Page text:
The case for short stories: 'How can you not be satisfied with this one perfect, delicious thing?'

'The Tower of the Antilles' by Achy Obejas
'The Tower of the Antilles' by Achy Obejas
Courtesy of publisher

Every week, The Thread checks in with booksellers around the country about their favorite books of the moment. This week, we spoke with Kathryn Harper, a bookseller at Housing Works Bookstore Cafe in New York City.

Kathryn Harper already had a book in mind to recommend to me when I called — and then, she picked up Achy Obejas' "The Tower of the Antilles."

She tore through it in two days, and changed her mind: She had to recommend Obejas' new short story collection instead.

The book features 10 tales set in Cuba and the U.S.

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"It's amazing," Harper said. "I couldn't stop reading it. I love it."

As a resident of New York City, Harper spends a lot of time commuting, and short stories are the ideal companion.

"They're only 30 pages. How can you not be satisfied with this one perfect, delicious thing? Then, not only is it one, but you get ten. Ten different, interesting pieces that you put together," Harper said.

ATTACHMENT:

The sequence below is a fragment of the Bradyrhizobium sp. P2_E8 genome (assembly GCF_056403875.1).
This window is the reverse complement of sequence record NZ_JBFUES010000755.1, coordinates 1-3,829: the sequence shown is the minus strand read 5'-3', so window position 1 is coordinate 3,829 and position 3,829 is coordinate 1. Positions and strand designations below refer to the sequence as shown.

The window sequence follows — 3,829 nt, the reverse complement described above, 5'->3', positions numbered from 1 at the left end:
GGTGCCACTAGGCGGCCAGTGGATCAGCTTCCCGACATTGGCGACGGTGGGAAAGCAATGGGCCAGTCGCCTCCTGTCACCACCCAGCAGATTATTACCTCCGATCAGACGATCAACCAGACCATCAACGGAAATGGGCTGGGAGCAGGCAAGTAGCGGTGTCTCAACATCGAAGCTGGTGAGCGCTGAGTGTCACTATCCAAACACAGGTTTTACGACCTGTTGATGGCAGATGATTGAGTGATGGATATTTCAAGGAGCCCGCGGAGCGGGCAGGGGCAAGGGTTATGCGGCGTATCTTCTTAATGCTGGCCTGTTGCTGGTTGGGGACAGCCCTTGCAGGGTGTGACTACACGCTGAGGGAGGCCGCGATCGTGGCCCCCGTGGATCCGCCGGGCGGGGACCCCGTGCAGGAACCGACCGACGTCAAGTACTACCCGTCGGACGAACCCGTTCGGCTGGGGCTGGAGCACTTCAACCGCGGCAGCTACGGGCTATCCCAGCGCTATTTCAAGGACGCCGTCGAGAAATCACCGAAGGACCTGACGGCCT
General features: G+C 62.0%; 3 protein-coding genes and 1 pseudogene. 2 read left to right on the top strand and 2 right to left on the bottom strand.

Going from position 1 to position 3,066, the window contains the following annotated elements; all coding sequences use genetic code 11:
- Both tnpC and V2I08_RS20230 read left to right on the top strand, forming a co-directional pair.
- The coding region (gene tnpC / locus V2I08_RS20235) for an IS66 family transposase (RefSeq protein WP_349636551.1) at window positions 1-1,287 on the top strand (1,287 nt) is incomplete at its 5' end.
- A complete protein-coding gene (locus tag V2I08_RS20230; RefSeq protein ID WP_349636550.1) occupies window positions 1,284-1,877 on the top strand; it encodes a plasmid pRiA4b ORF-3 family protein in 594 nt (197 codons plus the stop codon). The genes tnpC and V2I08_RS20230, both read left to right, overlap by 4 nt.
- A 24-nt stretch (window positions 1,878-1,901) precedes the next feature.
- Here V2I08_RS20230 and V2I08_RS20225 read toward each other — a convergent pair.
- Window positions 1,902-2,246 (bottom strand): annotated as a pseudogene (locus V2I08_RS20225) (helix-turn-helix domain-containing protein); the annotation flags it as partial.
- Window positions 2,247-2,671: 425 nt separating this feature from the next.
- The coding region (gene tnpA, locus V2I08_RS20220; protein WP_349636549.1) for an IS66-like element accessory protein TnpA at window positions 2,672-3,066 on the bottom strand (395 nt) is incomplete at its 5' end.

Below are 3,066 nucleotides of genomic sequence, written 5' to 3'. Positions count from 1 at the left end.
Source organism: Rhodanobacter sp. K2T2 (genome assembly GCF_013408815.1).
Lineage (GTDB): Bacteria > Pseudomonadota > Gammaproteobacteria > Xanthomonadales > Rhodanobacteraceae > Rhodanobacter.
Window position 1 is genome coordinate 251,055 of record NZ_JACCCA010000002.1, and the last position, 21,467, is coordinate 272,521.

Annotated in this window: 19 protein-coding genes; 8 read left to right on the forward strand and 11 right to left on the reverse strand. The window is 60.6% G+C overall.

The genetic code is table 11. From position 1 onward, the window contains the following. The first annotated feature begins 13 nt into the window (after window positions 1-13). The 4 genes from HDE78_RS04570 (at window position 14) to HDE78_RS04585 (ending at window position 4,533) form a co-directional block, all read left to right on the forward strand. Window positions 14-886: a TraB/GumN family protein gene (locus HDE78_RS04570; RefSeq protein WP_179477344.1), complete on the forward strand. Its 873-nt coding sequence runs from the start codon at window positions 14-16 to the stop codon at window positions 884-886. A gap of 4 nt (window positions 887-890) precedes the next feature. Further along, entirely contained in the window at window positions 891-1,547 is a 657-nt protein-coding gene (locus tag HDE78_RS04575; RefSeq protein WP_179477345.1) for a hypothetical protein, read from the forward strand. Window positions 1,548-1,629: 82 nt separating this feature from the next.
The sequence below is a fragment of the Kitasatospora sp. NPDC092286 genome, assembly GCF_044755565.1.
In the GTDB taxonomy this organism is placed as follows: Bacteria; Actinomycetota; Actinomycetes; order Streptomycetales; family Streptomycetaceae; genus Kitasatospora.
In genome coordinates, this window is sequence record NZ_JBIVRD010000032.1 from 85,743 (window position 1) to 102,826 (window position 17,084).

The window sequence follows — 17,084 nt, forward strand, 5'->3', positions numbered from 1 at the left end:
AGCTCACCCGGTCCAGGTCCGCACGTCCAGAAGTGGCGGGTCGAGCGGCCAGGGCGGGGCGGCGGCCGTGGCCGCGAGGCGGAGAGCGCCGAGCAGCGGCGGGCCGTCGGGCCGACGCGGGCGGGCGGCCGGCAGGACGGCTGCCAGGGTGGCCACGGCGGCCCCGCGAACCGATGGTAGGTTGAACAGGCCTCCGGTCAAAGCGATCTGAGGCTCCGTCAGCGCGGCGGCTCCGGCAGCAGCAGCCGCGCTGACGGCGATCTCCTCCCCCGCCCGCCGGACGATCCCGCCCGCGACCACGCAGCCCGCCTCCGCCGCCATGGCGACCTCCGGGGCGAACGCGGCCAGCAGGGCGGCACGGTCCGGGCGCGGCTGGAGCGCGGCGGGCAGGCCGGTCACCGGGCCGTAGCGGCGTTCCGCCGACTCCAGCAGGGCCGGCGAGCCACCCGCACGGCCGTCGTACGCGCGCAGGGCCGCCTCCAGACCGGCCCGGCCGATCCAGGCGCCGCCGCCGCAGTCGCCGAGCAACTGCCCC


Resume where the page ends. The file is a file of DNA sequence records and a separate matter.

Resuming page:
With Obejas, "every little story, even though they're short, [makes] you feel immediately immersed in whatever world she's creating for you. It's like 10 teeny-tiny novels."

One story in particular stuck with her: "Kimberly" is about a young college-age woman who sees another young woman "who is kind of troubled, down on her luck."

She invites the woman to move in with her and "all these weird things start happening," Harper said.

"It begins so differently than it ends. You have no idea what's going to happen."

Tower of the Antilles Tower of the Antilles